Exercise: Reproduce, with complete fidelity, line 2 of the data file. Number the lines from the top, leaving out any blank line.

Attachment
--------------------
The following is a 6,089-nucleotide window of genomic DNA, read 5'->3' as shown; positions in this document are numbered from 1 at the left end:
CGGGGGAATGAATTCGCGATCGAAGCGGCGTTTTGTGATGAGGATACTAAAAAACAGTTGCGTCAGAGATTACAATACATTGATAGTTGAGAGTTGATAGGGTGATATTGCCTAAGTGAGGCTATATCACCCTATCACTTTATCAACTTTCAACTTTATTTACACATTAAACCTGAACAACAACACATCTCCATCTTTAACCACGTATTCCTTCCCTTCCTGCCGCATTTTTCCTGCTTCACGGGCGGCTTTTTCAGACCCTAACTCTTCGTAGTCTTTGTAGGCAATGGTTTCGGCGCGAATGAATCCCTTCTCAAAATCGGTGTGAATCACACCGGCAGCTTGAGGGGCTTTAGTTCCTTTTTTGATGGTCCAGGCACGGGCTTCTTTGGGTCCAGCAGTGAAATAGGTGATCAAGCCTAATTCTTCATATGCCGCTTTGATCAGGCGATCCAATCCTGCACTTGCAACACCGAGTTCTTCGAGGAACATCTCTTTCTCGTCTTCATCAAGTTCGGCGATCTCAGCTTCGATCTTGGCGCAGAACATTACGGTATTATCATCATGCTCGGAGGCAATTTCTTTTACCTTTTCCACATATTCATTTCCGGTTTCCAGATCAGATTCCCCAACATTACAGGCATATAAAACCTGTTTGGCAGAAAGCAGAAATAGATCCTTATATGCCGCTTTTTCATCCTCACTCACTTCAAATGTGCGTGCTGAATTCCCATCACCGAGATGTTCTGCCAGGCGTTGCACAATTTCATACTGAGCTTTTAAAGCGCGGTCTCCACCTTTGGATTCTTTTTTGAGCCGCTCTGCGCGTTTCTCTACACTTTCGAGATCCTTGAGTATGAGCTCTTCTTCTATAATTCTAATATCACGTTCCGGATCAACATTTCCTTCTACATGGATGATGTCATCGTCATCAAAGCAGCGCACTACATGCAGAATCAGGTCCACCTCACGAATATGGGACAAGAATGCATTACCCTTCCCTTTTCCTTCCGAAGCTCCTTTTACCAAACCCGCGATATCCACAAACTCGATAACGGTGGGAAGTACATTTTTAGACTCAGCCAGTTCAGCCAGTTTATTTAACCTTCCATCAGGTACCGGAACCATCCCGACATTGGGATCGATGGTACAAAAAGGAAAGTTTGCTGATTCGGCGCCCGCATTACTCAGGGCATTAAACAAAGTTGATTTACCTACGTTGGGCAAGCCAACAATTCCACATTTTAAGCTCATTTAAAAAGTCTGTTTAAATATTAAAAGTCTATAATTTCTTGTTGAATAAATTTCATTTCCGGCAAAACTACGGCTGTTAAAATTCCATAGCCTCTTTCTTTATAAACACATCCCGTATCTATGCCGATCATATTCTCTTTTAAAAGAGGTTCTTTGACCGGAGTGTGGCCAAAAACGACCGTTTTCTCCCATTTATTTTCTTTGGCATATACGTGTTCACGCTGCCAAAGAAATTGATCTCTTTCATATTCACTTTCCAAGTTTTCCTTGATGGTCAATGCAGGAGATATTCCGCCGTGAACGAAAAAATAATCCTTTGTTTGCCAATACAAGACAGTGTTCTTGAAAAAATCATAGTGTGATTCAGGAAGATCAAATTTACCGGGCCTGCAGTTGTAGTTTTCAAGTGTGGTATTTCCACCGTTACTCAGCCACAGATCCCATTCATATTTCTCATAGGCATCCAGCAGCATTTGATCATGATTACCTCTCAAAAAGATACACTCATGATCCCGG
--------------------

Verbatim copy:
CGGGGGAATGAATTCGCGATCGAAGCGGCGTTTTGTGATGAGGATACTAAAAAACAGTTGCGTCAGAGATTACAATACATTGATAGTTGAGAGTTGATAGGGTGATATTGCCTAAGTGAGGCTATATCACCCTATCACTTTATCAACTTTCAACTTTATTTACACATTAAACCTGAACAACAACACATCTCCATCTTTAACCACGTATTCCTTCCCTTCCTGCCGCATTTTTCCTGCTTCACGGGCGGCTTTTTCAGACCCTAACTCTTCGTAGTCTTTGTAGGCAATGGTTTCGGCGCGAATGAATCCCTTCTCAAAATCGGTGTGAATCACACCGGCAGCTTGAGGGGCTTTAGTTCCTTTTTTGATGGTCCAGGCACGGGCTTCTTTGGGTCCAGCAGTGAAATAGGTGATCAAGCCTAATTCTTCATATGCCGCTTTGATCAGGCGATCCAATCCTGCACTTGCAACACCGAGTTCTTCGAGGAACATCTCTTTCTCGTCTTCATCAAGTTCGGCGATCTCAGCTTCGATCTTGGCGCAGAACATTACGGTATTATCATCATGCTCGGAGGCAATTTCTTTTACCTTTTCCACATATTCATTTCCGGTTTCCAGATCAGATTCCCCAACATTACAGGCATATAAAACCTGTTTGGCAGAAAGCAGAAATAGATCCTTATATGCCGCTTTTTCATCCTCACTCACTTCAAATGTGCGTGCTGAATTCCCATCACCGAGATGTTCTGCCAGGCGTTGCACAATTTCATACTGAGCTTTTAAAGCGCGGTCTCCACCTTTGGATTCTTTTTTGAGCCGCTCTGCGCGTTTCTCTACACTTTCGAGATCCTTGAGTATGAGCTCTTCTTCTATAATTCTAATATCACGTTCCGGATCAACATTTCCTTCTACATGGATGATGTCATCGTCATCAAAGCAGCGCACTACATGCAGAATCAGGTCCACCTCACGAATATGGGACAAGAATGCATTACCCTTCCCTTTTCCTTCCGAAGCTCCTTTTACCAAACCCGCGATATCCACAAACTCGATAACGGTGGGAAGTACATTTTTAGACTCAGCCAGTTCAGCCAGTTTATTTAACCTTCCATCAGGTACCGGAACCATCCCGACATTGGGATCGATGGTACAAAAAGGAAAGTTTGCTGATTCGGCGCCCGCATTACTCAGGGCATTAAACAAAGTTGATTTACCTACGTTGGGCAAGCCAACAATTCCACATTTTAAGCTCATTTAAAAAGTCTGTTTAAATATTAAAAGTCTATAATTTCTTGTTGAATAAATTTCATTTCCGGCAAAACTACGGCTGTTAAAATTCCATAGCCTCTTTCTTTATAAACACATCCCGTATCTATGCCGATCATATTCTCTTTTAAAAGAGGTTCTTTGACCGGAGTGTGGCCAAAAACGACCGTTTTCTCCCATTTATTTTCTTTGGCATATACGTGTTCACGCTGCCAAAGAAATTGATCTCTTTCATATTCACTTTCCAAGTTTTCCTTGATGGTCAATGCAGGAGATATTCCGCCGTGAACGAAAAAATAATCCTTTGTTTGCCAATACAAGACAGTGTTCTTGAAAAAATCATAGTGTGATTCAGGAAGATCAAATTTACCGGGCCTGCAGTTGTAGTTTTCAAGTGTGGTATTTCCACCGTTACTCAGCCACAGATCCCATTCATATTTCTCATAGGCATCCAGCAGCATTTGATCATGATTACCTCTCAAAAAGATACACTCATGATCCCGG